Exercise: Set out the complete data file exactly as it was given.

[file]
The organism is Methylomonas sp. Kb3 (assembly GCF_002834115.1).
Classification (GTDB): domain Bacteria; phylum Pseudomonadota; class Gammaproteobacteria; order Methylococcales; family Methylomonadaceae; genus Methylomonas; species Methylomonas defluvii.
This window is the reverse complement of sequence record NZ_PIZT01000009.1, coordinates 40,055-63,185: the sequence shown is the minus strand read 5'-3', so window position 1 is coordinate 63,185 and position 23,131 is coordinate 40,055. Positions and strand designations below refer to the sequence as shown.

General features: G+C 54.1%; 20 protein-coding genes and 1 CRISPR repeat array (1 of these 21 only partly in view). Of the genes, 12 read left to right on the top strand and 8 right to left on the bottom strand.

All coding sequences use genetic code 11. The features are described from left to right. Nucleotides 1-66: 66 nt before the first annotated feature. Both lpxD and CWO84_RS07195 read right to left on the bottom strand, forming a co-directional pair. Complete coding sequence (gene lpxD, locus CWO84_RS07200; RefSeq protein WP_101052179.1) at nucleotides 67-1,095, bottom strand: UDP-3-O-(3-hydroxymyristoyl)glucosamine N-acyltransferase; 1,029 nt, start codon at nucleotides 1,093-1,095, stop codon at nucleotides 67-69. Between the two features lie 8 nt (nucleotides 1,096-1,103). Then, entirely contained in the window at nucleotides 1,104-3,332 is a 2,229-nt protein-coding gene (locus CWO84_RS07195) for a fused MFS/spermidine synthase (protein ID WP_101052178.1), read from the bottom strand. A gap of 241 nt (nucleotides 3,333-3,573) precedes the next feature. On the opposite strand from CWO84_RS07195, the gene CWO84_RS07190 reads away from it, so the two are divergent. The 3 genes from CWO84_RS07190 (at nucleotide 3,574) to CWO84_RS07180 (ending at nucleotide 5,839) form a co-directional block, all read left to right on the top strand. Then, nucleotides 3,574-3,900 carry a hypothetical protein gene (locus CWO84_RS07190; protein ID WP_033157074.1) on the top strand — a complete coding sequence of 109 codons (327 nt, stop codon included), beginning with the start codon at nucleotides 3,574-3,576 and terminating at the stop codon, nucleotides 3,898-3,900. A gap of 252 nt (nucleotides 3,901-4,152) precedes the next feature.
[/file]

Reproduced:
The organism is Methylomonas sp. Kb3 (assembly GCF_002834115.1).
Classification (GTDB): domain Bacteria; phylum Pseudomonadota; class Gammaproteobacteria; order Methylococcales; family Methylomonadaceae; genus Methylomonas; species Methylomonas defluvii.
This window is the reverse complement of sequence record NZ_PIZT01000009.1, coordinates 40,055-63,185: the sequence shown is the minus strand read 5'-3', so window position 1 is coordinate 63,185 and position 23,131 is coordinate 40,055. Positions and strand designations below refer to the sequence as shown.

General features: G+C 54.1%; 20 protein-coding genes and 1 CRISPR repeat array (1 of these 21 only partly in view). Of the genes, 12 read left to right on the top strand and 8 right to left on the bottom strand.

All coding sequences use genetic code 11. The features are described from left to right. Nucleotides 1-66: 66 nt before the first annotated feature. Both lpxD and CWO84_RS07195 read right to left on the bottom strand, forming a co-directional pair. Complete coding sequence (gene lpxD, locus CWO84_RS07200; RefSeq protein WP_101052179.1) at nucleotides 67-1,095, bottom strand: UDP-3-O-(3-hydroxymyristoyl)glucosamine N-acyltransferase; 1,029 nt, start codon at nucleotides 1,093-1,095, stop codon at nucleotides 67-69. Between the two features lie 8 nt (nucleotides 1,096-1,103). Then, entirely contained in the window at nucleotides 1,104-3,332 is a 2,229-nt protein-coding gene (locus CWO84_RS07195) for a fused MFS/spermidine synthase (protein ID WP_101052178.1), read from the bottom strand. A gap of 241 nt (nucleotides 3,333-3,573) precedes the next feature. On the opposite strand from CWO84_RS07195, the gene CWO84_RS07190 reads away from it, so the two are divergent. The 3 genes from CWO84_RS07190 (at nucleotide 3,574) to CWO84_RS07180 (ending at nucleotide 5,839) form a co-directional block, all read left to right on the top strand. Then, nucleotides 3,574-3,900 carry a hypothetical protein gene (locus CWO84_RS07190; protein ID WP_033157074.1) on the top strand — a complete coding sequence of 109 codons (327 nt, stop codon included), beginning with the start codon at nucleotides 3,574-3,576 and terminating at the stop codon, nucleotides 3,898-3,900. A gap of 252 nt (nucleotides 3,901-4,152) precedes the next feature.